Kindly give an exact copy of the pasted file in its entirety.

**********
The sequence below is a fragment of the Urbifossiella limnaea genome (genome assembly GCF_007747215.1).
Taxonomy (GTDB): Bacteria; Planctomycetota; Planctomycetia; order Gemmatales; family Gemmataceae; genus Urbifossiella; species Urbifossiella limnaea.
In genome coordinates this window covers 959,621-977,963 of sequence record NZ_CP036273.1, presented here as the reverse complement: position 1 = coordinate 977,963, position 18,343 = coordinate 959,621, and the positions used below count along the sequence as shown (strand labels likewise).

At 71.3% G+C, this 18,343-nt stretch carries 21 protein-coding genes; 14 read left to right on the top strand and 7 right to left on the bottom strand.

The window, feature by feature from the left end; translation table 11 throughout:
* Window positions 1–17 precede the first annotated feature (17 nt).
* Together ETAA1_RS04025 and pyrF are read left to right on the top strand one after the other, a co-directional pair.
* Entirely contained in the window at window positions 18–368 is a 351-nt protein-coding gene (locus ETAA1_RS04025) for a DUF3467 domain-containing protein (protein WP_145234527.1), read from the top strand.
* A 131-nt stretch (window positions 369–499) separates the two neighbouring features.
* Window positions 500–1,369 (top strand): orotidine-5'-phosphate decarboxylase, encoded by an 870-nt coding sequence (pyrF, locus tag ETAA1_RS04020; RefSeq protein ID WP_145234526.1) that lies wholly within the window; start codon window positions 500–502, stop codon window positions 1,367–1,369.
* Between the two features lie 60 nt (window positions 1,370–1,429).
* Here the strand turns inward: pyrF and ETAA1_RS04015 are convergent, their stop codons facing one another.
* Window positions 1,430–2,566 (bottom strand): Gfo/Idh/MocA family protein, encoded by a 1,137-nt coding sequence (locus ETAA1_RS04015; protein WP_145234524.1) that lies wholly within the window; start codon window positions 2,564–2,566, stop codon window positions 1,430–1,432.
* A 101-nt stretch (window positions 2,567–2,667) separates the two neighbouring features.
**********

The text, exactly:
The sequence below is a fragment of the Urbifossiella limnaea genome (genome assembly GCF_007747215.1).
Taxonomy (GTDB): Bacteria; Planctomycetota; Planctomycetia; order Gemmatales; family Gemmataceae; genus Urbifossiella; species Urbifossiella limnaea.
In genome coordinates this window covers 959,621-977,963 of sequence record NZ_CP036273.1, presented here as the reverse complement: position 1 = coordinate 977,963, position 18,343 = coordinate 959,621, and the positions used below count along the sequence as shown (strand labels likewise).

At 71.3% G+C, this 18,343-nt stretch carries 21 protein-coding genes; 14 read left to right on the top strand and 7 right to left on the bottom strand.

The window, feature by feature from the left end; translation table 11 throughout:
* Window positions 1–17 precede the first annotated feature (17 nt).
* Together ETAA1_RS04025 and pyrF are read left to right on the top strand one after the other, a co-directional pair.
* Entirely contained in the window at window positions 18–368 is a 351-nt protein-coding gene (locus ETAA1_RS04025) for a DUF3467 domain-containing protein (protein WP_145234527.1), read from the top strand.
* A 131-nt stretch (window positions 369–499) separates the two neighbouring features.
* Window positions 500–1,369 (top strand): orotidine-5'-phosphate decarboxylase, encoded by an 870-nt coding sequence (pyrF, locus tag ETAA1_RS04020; RefSeq protein ID WP_145234526.1) that lies wholly within the window; start codon window positions 500–502, stop codon window positions 1,367–1,369.
* Between the two features lie 60 nt (window positions 1,370–1,429).
* Here the strand turns inward: pyrF and ETAA1_RS04015 are convergent, their stop codons facing one another.
* Window positions 1,430–2,566 (bottom strand): Gfo/Idh/MocA family protein, encoded by a 1,137-nt coding sequence (locus ETAA1_RS04015; protein WP_145234524.1) that lies wholly within the window; start codon window positions 2,564–2,566, stop codon window positions 1,430–1,432.
* A 101-nt stretch (window positions 2,567–2,667) separates the two neighbouring features.